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Building Brands - LÄRABAR
by Stites & Harbison, PLLC
Trademarks are everywhere! From the Delta® faucet you use every day, to your favorite Starbucks® treat, and even your favorite G2® ink pen at work (I mean – is there any other acceptable pen?!). Everyone encounters hundreds, if not thousands, of trademarks each and every day! In a boiled down sense, trademarks are just another way of referring to brands. We all have brands that we know and love, but have you ever stopped to think about how those brands came to be?
One of my favorite new podcasts (which is not new, just new to me) is How I Built This®, hosted by Guy Raz and produced by National Public Radio (NPR). The weekly podcast is all about innovators, entrepreneurs, idealists, and the stories behind the movements they built. Since 2016, Guy Raz has had the pleasure of interviewing some big names, such as Mark Cuban, Kendra Scott, Michael Dell, Steven Madden, and L.A. Reid, and has told the stories of how some of Americas' favorite brands came to be, including Spanx®, Instagram®, Southwest Airlines®, and Starbucks®.
During my binge-listening of the podcast, a consistent theme has emerged: trademarks can really make or break a business and the "trademarkability" of certain words or phrases are how strong brands are built.
For example, I recently listened to the How I Built This® episode featuring Lara Merriken, the creator of LÄRABAR, which Merriken herself describes as a portable and convenient energy bar made of fruit, nuts, and spices, just pure simple real foods that somehow taste indulgent like you shouldn't be eating them. Nowadays, you can find these healthy and yummy LÄRABARs at almost any grocery or convenience store. However, it's crazy to think that LÄRABARs almost weren't LÄRABARs.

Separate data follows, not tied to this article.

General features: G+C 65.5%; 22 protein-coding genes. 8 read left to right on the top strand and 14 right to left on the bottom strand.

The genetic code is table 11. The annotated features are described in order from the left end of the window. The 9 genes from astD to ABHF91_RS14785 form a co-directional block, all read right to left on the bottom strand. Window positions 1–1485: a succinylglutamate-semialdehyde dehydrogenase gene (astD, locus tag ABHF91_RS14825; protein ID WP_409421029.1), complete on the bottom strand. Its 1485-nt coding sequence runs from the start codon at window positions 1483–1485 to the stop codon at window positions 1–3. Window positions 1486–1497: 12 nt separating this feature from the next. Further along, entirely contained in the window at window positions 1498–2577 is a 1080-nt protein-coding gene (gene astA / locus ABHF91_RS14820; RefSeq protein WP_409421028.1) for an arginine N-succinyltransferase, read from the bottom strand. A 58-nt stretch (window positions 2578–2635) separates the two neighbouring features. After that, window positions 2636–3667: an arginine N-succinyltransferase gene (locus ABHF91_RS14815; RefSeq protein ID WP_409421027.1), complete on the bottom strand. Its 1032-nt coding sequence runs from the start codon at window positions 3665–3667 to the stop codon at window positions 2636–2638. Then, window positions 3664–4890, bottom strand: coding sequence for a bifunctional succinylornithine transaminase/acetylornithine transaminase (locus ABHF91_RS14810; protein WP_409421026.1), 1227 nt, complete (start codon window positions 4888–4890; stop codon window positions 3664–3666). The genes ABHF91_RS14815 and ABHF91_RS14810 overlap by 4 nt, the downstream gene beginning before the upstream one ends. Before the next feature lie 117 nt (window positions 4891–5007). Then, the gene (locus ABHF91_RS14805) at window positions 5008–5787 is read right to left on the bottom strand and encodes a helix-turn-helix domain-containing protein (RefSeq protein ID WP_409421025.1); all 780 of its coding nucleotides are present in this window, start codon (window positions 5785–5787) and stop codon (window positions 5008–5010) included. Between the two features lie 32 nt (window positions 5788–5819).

As it turns out, Merriken originally planned to name her bars MANABAR because "mana" refers to your vital energy or your chi. However, right before the product launch in 2002, Merriken's trademark attorney found a problem. There was already a MANNA BREAD trademark registration and, due to both products being in the food industry, Merriken's attorney thought there may be a likelihood of confusion and recommended that Merriken change the name.
As Merriken was coming to terms with the fact that she had to completely scratch her original idea, a friend said "you know, why you don't call them Larabars? You make them, they are your bars, and it sounds good and has a ring." Merriken originally thought no way. However, after thinking about it for a couple of weeks, Merriken finally thought "LARABAR . . . I guess that could work". And boy did it work. By year two, LÄRABAR had made between $5-7 Million and big companies were taking notice. Merriken was approached numerous times by companies who wanted to acquire LÄRABAR. Then, in 2007, when Merriken was 39, LÄRABAR was finally sold to General Mills (for an estimated $56+ Million).
Merriken's story is just one of many that shows how naming is one of the hardest and most important things when starting a business and/or launching a product. Working with a trademark attorney to vet a name on the front end can save a lot of money and heartbreak on the back end. If an entrepreneur selects a name that is already in use, common, or descriptive, they run the risk of having their trademark application(s) denied, litigation, having to rebrand, and/or perhaps being limited to a very small geographic scope (which most certainly would affect growth potential). Therefore, to all the existing companies and budding entrepreneurs out there, give us a call and let us help ensure the brands you built are built on a strong foundation.
Oh and if you were wondering where the umlaut (Ä) in LÄRABAR comes from or what it means, well, it doesn't mean anything at all. Merriken just thought it looked pretty cool!